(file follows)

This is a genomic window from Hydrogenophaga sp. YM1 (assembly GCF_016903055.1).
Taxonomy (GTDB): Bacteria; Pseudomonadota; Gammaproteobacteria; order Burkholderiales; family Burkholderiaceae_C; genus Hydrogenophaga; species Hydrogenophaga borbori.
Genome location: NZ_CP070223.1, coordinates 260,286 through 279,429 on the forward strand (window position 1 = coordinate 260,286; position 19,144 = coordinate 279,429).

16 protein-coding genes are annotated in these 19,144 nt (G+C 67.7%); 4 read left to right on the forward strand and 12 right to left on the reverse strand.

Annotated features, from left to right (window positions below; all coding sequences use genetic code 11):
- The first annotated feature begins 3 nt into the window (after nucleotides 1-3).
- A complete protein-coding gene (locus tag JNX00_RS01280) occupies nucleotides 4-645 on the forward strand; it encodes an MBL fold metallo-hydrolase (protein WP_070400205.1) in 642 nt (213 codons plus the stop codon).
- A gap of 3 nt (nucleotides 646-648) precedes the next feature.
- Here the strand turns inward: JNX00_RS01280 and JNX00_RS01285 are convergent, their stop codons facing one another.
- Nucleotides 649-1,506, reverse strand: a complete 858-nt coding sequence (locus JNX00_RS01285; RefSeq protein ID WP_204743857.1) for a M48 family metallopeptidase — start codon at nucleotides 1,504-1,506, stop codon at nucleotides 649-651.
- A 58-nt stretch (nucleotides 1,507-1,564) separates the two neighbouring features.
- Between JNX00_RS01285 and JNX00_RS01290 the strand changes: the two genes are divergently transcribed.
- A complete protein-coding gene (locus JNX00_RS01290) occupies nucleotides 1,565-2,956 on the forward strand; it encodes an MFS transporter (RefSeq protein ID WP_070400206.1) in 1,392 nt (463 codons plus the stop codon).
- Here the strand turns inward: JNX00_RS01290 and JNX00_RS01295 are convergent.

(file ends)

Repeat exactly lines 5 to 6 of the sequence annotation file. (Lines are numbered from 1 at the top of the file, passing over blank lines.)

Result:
Annotated features, from left to right (window positions below; all coding sequences use genetic code 11):
- The first annotated feature begins 3 nt into the window (after nucleotides 1-3).